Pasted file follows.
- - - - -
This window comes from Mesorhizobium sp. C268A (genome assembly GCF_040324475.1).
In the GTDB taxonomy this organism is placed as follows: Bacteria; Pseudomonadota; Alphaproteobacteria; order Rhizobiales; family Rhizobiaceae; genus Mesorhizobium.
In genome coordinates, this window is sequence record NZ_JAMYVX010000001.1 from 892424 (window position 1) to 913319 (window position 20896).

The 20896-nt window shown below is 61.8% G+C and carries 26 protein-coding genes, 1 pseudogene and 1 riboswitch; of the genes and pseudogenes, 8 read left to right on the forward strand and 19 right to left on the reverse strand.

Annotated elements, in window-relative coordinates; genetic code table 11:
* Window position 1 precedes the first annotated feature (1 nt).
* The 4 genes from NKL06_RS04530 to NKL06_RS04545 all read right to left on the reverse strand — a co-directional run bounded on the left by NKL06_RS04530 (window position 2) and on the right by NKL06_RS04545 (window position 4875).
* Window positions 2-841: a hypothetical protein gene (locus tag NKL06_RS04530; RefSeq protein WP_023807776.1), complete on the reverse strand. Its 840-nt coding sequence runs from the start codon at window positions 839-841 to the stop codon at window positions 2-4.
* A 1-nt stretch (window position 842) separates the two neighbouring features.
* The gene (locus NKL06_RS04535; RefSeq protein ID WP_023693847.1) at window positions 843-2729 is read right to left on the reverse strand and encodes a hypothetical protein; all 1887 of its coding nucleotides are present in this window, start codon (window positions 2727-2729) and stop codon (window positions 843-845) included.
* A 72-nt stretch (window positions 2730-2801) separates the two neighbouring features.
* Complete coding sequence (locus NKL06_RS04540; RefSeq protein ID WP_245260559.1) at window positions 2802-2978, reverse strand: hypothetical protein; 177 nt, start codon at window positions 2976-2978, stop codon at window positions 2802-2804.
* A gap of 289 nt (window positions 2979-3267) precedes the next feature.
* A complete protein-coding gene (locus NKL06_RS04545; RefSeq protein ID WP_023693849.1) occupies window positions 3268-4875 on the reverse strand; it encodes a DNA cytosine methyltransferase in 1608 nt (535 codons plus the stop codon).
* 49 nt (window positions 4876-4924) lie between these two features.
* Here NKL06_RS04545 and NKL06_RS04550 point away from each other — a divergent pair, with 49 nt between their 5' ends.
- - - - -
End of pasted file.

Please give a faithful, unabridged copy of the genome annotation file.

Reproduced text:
This window comes from Mesorhizobium sp. C268A (genome assembly GCF_040324475.1).
In the GTDB taxonomy this organism is placed as follows: Bacteria; Pseudomonadota; Alphaproteobacteria; order Rhizobiales; family Rhizobiaceae; genus Mesorhizobium.
In genome coordinates, this window is sequence record NZ_JAMYVX010000001.1 from 892424 (window position 1) to 913319 (window position 20896).

The 20896-nt window shown below is 61.8% G+C and carries 26 protein-coding genes, 1 pseudogene and 1 riboswitch; of the genes and pseudogenes, 8 read left to right on the forward strand and 19 right to left on the reverse strand.

Annotated elements, in window-relative coordinates; genetic code table 11:
* Window position 1 precedes the first annotated feature (1 nt).
* The 4 genes from NKL06_RS04530 to NKL06_RS04545 all read right to left on the reverse strand — a co-directional run bounded on the left by NKL06_RS04530 (window position 2) and on the right by NKL06_RS04545 (window position 4875).
* Window positions 2-841: a hypothetical protein gene (locus tag NKL06_RS04530; RefSeq protein WP_023807776.1), complete on the reverse strand. Its 840-nt coding sequence runs from the start codon at window positions 839-841 to the stop codon at window positions 2-4.
* A 1-nt stretch (window position 842) separates the two neighbouring features.
* The gene (locus NKL06_RS04535; RefSeq protein ID WP_023693847.1) at window positions 843-2729 is read right to left on the reverse strand and encodes a hypothetical protein; all 1887 of its coding nucleotides are present in this window, start codon (window positions 2727-2729) and stop codon (window positions 843-845) included.
* A 72-nt stretch (window positions 2730-2801) separates the two neighbouring features.
* Complete coding sequence (locus NKL06_RS04540; RefSeq protein ID WP_245260559.1) at window positions 2802-2978, reverse strand: hypothetical protein; 177 nt, start codon at window positions 2976-2978, stop codon at window positions 2802-2804.
* A gap of 289 nt (window positions 2979-3267) precedes the next feature.
* A complete protein-coding gene (locus NKL06_RS04545; RefSeq protein ID WP_023693849.1) occupies window positions 3268-4875 on the reverse strand; it encodes a DNA cytosine methyltransferase in 1608 nt (535 codons plus the stop codon).
* 49 nt (window positions 4876-4924) lie between these two features.
* Here NKL06_RS04545 and NKL06_RS04550 point away from each other — a divergent pair, with 49 nt between their 5' ends.